Gardiner is located in southwest Montana, at the north entrance to Yellowstone National Park. The town is situated in breathtaking Paradise Valley with the Yellowstone River running right through town. Founded in 1880, Gardiner is a center of activity for visitors to the region, serving as the original, and only year round entrance to the Park.Year-round activities include hiking, flyfishing, snowmobiling, whitewater rafting, cross-country skiing, dogsledding and horseback riding.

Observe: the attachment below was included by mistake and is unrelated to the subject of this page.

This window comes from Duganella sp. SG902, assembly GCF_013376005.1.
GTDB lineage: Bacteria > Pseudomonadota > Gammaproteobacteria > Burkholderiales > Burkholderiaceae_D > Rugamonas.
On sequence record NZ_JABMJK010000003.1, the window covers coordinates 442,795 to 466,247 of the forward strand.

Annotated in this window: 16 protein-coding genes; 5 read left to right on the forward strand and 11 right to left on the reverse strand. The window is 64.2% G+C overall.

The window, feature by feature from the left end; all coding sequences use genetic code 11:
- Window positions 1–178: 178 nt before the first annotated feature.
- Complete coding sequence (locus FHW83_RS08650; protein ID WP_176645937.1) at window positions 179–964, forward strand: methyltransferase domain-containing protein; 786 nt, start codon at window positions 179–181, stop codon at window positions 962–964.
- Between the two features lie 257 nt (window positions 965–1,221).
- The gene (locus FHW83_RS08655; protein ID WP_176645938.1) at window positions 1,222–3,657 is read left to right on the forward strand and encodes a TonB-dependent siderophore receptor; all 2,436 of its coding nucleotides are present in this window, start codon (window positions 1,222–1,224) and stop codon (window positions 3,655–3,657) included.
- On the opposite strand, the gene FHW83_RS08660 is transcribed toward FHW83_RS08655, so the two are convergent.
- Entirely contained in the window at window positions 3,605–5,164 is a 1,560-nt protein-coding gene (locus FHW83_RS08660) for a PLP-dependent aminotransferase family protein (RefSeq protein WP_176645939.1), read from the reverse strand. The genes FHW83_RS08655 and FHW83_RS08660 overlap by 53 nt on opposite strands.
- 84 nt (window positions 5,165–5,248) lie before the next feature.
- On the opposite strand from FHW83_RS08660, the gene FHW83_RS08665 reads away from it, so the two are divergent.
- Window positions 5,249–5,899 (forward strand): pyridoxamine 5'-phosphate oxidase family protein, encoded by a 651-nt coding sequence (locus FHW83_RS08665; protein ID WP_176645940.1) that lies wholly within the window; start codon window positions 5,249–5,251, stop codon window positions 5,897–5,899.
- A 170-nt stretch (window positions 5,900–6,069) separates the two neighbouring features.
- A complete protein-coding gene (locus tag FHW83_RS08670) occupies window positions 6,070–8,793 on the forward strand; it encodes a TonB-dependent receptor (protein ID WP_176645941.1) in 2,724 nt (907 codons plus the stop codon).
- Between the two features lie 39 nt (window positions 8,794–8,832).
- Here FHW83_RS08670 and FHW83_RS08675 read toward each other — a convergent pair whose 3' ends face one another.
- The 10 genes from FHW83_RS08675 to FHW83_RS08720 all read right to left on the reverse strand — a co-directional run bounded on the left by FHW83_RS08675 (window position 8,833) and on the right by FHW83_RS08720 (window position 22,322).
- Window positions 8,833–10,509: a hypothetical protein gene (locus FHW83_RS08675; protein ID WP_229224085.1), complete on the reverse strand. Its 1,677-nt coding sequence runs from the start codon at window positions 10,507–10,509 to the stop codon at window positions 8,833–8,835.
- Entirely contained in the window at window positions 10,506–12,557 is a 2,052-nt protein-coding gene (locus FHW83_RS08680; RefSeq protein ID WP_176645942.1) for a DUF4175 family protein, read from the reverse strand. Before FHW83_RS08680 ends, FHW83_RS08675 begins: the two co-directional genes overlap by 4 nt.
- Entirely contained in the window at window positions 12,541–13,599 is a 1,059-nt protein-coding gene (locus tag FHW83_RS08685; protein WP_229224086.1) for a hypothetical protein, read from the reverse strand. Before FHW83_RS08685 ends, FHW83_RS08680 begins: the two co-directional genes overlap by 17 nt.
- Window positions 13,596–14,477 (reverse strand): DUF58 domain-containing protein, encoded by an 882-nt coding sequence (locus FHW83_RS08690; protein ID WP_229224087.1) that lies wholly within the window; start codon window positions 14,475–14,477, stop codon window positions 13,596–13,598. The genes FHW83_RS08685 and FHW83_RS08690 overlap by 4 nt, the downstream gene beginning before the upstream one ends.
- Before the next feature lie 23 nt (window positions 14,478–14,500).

In 1870, the Washburn-Langford-Doane party, exploring the area that became Yellowstone National Park, named this area Gardiner. It had been known by early trappers as Gardner's Hole, after Johnson Gardner, who trapped in the Yellowstone region in 1831-32. The town was established in 1880 and began thriving as the park's northern entrance. In addition, in 1883 gold was discovered northeast of town up Bear Gulch. Prosperity increased when the Northern Pacific Railway extended its branch line from Cinnabar to Gardiner in 1903. That same year, on April 24, Theodore Roosevelt attended the ceremony to mark the placement of the cornerstone of the Roosevelt Arch, which was designed to act as the gate to the park's northern entrance. Constructed of basalt, it stands 50 feet tall and 20 feet wide and is inscribed "For the Benefit and Enjoyment of All People", a line from the congressional act that created the park. Today Gardiner bustles with tourist activity as a year-round entrance to Yellowstone National Park. (Copyright 2009, Montana Historical Society: Montana Place Names from Alzada to Zortman, Montana Historical Society Research Center Staff)